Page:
Tick-tock, tick-tock. A pink wristwatch and a Doraemon-shaped, bedside alarm clock were the timepieces of my childhood. Today, like most people, I rely on my mobile phone to tell the time.
But not all people are seduced by such modern technology. Some find comfort in the rotation of hands and the ticking sounds of passing seconds.
“Wristwatches and clocks are alive,” said Zhang Zhenghao, 48, a collector of antique timepieces. “They can move and produce sound. They are the carriers of time.”
Influenced by his father Zhang Ruijun, Zhang Zhenghao took an interest in clocks in his childhood. In the late 1970s, his father took him to a curio street market at People’s Square every Sunday morning to look for hidden gems.
Once a month in the 1980s, father and son took an overnight boat to Nantong in Jiangsu Province and then caught a bus to Taizhou. There they visited local antique dealers.
“I fixed clocks before collecting them,” said Zhang Ruijun, 78. “In the 1960s, when one of my alarm clocks stopped working, I decided to try to fix it. Unexpectedly, I had a lot of fun repairing it, and I gradually became interested in collecting antique clocks in the 1970s.”
The first clock Zhang Ruijun collected is a Nanjing clock, found in a farmer’s house in north Jiangsu. Set in elaborately carved rosewood, Nanjing clocks look like Chinese table screens. They were among the earliest clocks fully designed in China. As their name suggests, they mainly were made in Nanjing.
It’s said the clock was created by Ji Tanran in the late Ming Dynasty (1368-1644). In its heyday, Nanjing was home to more than 40 clockmaking workshops. The technique spread to the cities of Yangzhou, Suzhou and Shanghai in the Qing Dynasty (1644-1911).
“Generally, there are nine sizes of Nanjing clocks, ranging from 9 centimeters in width to 34 centimeters,” said Zhang Zhenghao. “The small one was placed in the boudoir; the larger one took pride of place in a reception room.”
Nanjing clocks, he said, have an auspicious meaning, symbolizing a lifetime of peace. Ancient owners placed them on a table in the center of the reception room, along with vases, which also signified “safe and sound.”
“The timepieces are the embodiment of human ingenuity,” said Zhang Zhenghao. “Although their function as keepers of time has faded, their value as vintage art objects continues.”
One of Zhang Ruijun’s favorite old clocks features ocean waves and eight small boats. The clock was made in Guangdong Province during the reign of Emperor Qianlong in the Qing Dynasty. It strikes the hours with the ring of 10 bells, and the boats and waves move with the melody.
“It is incredible that such an exquisite clock was made as early as in the Qing Dynasty,” said Zhang Ruijun. “I first saw it in the home of a friend in Fujian Province. At first, he wasn’t interested in selling it. I paid several visits to him and sent him gifts of hairy crabs. Eventually he agreed to sell it. It was broken, and I spent a whole month fixing it.”
Also in Zhang’s collection are pocket watches called dabajian because they combine Western clock mechanisms with Chinese art. They were specially made by Western factories for the Chinese market during the Qing Dynasty.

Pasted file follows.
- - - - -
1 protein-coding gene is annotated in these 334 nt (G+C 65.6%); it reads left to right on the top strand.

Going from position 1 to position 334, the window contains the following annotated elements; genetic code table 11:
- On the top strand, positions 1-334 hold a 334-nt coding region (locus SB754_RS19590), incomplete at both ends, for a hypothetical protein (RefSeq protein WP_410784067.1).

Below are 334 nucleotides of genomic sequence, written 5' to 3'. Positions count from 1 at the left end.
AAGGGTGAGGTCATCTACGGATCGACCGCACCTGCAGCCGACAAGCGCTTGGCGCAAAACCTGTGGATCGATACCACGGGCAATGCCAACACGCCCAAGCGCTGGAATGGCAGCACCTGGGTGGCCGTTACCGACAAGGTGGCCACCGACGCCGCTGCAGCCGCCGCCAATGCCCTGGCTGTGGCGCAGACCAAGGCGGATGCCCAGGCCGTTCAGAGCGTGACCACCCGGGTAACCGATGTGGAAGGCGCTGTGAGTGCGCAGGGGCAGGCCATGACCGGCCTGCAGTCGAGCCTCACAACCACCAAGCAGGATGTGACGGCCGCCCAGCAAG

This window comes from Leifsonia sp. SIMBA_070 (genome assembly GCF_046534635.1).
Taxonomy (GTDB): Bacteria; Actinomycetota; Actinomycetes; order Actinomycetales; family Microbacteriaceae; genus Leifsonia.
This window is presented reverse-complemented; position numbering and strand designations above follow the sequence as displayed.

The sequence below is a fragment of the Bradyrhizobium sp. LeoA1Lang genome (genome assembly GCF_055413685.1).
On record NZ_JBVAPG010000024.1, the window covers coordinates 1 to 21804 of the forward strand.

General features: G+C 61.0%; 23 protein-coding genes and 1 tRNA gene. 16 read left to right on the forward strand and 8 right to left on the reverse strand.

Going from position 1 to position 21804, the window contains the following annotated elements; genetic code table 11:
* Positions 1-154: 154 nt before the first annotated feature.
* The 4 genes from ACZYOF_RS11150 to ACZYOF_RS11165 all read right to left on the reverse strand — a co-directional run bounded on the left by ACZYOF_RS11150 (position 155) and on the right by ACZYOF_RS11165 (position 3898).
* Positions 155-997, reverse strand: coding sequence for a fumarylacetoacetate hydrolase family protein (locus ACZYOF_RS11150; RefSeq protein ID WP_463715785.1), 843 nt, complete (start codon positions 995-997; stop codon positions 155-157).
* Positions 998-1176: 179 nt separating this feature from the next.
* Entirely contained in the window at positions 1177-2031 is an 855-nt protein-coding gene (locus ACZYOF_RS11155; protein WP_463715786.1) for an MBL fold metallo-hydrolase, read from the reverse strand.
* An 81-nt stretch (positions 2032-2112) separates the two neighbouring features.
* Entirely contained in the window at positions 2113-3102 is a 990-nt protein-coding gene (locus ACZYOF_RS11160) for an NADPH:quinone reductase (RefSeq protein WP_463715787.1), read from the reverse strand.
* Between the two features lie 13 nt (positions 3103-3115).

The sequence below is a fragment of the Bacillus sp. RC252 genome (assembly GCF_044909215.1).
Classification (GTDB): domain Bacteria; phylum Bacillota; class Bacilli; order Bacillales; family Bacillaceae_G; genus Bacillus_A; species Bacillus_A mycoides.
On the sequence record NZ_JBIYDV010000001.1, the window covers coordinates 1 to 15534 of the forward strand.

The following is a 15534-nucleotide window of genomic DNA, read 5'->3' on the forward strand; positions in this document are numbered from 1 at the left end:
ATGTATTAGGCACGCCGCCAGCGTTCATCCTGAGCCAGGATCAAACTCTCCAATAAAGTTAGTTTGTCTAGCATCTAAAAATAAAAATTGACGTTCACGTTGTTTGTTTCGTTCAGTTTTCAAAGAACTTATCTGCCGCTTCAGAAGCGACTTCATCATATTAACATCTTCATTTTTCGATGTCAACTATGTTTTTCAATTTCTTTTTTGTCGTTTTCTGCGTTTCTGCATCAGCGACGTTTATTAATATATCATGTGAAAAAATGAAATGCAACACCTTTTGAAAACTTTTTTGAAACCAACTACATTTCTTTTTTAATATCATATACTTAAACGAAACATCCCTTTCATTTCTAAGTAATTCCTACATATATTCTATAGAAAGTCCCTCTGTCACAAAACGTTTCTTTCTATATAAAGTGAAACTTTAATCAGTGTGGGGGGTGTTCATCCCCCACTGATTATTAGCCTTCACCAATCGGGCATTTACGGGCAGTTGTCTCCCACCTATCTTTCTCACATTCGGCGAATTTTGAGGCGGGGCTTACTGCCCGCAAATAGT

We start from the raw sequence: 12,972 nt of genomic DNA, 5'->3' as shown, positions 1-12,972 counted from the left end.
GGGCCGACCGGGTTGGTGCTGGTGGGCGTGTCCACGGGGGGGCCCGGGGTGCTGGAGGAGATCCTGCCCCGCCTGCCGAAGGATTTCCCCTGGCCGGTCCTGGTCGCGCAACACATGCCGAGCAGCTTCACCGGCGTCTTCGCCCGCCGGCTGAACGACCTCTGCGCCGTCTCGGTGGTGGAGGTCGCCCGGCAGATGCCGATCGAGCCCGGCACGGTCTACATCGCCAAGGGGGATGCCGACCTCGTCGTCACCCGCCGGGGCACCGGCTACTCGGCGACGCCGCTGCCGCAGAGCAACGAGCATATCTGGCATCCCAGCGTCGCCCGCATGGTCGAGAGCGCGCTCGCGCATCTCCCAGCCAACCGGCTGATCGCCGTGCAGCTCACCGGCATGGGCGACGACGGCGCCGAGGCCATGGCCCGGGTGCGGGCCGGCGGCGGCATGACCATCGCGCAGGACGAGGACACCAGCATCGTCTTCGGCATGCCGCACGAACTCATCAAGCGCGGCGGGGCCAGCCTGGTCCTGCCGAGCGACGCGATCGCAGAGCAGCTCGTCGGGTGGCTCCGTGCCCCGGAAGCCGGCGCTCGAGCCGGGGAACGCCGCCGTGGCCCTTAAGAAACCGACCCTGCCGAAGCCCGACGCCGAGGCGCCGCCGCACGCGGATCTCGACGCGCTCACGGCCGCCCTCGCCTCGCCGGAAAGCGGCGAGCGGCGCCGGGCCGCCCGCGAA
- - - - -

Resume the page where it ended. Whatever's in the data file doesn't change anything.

Catering to Chinese customers, the gilded caliber is composed of eight parts. Eight is a lucky number in Chinese culture because its pronunciation is similar to the word for “wealth.” The lids were often made of silver and decorated with enamel paintings.
“Men in ancient times often hung dabajian on the left side of their belts and snuff bottles on the right,” said Zhang Zhenghao. “Both items represented social identity.”
He showed me several unique dabajian. One of them features not only the 24-hour time system that we use today but also the traditional Chinese time system.
Western-style clocks were introduced to China during the late Ming Dynasty, when Matteo Ricci, an Italian Jesuit priest, visited the country. However, the long shadow of clocks can be traced back to as early as the Song Dynasty (960-1279). A polymath named Su Song (1020-1101) built an astronomical clock tower, which was driven by a large waterwheel, chain driver and escapement mechanism.
“The sound of clocks and watches varies according to their structures,” said Zhang Zhenghao. “My father and I can tell the type of a clock or a watch merely by listening to its ‘voice.’”
The elder Zhang still remembers his first watch. It was actually a woman’s watch handed down by his family members. He went to a watch repair shop and asked staff to move the mechanism into a man’s watchcase.
“I started working in 1958, when owning a watch was a big deal,” said Zhang Ruijun. “My workmates were intrigued by my watch.”
As the chairman of the Clocks and Watches Branch of the Shanghai Collection Association, Zhang Zhenghao has taken over for his father and runs an antique watch store in Huabao Tower in Yuyuan Garden Mall.
“I am very happy that my son shares the same hobby as me,” said Zhang Ruijun. “That’s rare in collector circles.”